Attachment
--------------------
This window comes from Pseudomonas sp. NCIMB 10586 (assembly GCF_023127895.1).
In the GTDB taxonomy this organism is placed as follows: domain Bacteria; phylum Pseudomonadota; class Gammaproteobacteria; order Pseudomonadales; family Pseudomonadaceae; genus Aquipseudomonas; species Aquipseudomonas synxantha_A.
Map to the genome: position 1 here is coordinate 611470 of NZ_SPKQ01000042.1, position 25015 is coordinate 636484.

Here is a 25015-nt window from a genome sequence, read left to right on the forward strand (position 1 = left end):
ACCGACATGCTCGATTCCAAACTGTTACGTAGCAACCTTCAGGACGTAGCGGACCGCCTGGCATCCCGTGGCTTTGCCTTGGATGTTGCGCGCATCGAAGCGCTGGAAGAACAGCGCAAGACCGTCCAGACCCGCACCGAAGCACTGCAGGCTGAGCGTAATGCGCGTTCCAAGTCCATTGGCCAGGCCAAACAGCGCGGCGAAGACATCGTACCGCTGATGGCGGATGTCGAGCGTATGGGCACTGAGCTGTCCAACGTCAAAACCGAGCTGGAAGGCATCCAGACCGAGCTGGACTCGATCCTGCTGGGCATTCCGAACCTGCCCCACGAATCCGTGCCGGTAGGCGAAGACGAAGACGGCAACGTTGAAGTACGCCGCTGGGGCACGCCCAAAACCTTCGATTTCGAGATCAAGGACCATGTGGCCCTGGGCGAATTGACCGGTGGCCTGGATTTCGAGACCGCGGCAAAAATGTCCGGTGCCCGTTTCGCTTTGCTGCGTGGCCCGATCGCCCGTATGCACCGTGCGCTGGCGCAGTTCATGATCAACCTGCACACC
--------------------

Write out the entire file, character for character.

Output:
This window comes from Pseudomonas sp. NCIMB 10586 (assembly GCF_023127895.1).
In the GTDB taxonomy this organism is placed as follows: domain Bacteria; phylum Pseudomonadota; class Gammaproteobacteria; order Pseudomonadales; family Pseudomonadaceae; genus Aquipseudomonas; species Aquipseudomonas synxantha_A.
Map to the genome: position 1 here is coordinate 611470 of NZ_SPKQ01000042.1, position 25015 is coordinate 636484.

Here is a 25015-nt window from a genome sequence, read left to right on the forward strand (position 1 = left end):
ACCGACATGCTCGATTCCAAACTGTTACGTAGCAACCTTCAGGACGTAGCGGACCGCCTGGCATCCCGTGGCTTTGCCTTGGATGTTGCGCGCATCGAAGCGCTGGAAGAACAGCGCAAGACCGTCCAGACCCGCACCGAAGCACTGCAGGCTGAGCGTAATGCGCGTTCCAAGTCCATTGGCCAGGCCAAACAGCGCGGCGAAGACATCGTACCGCTGATGGCGGATGTCGAGCGTATGGGCACTGAGCTGTCCAACGTCAAAACCGAGCTGGAAGGCATCCAGACCGAGCTGGACTCGATCCTGCTGGGCATTCCGAACCTGCCCCACGAATCCGTGCCGGTAGGCGAAGACGAAGACGGCAACGTTGAAGTACGCCGCTGGGGCACGCCCAAAACCTTCGATTTCGAGATCAAGGACCATGTGGCCCTGGGCGAATTGACCGGTGGCCTGGATTTCGAGACCGCGGCAAAAATGTCCGGTGCCCGTTTCGCTTTGCTGCGTGGCCCGATCGCCCGTATGCACCGTGCGCTGGCGCAGTTCATGATCAACCTGCACACC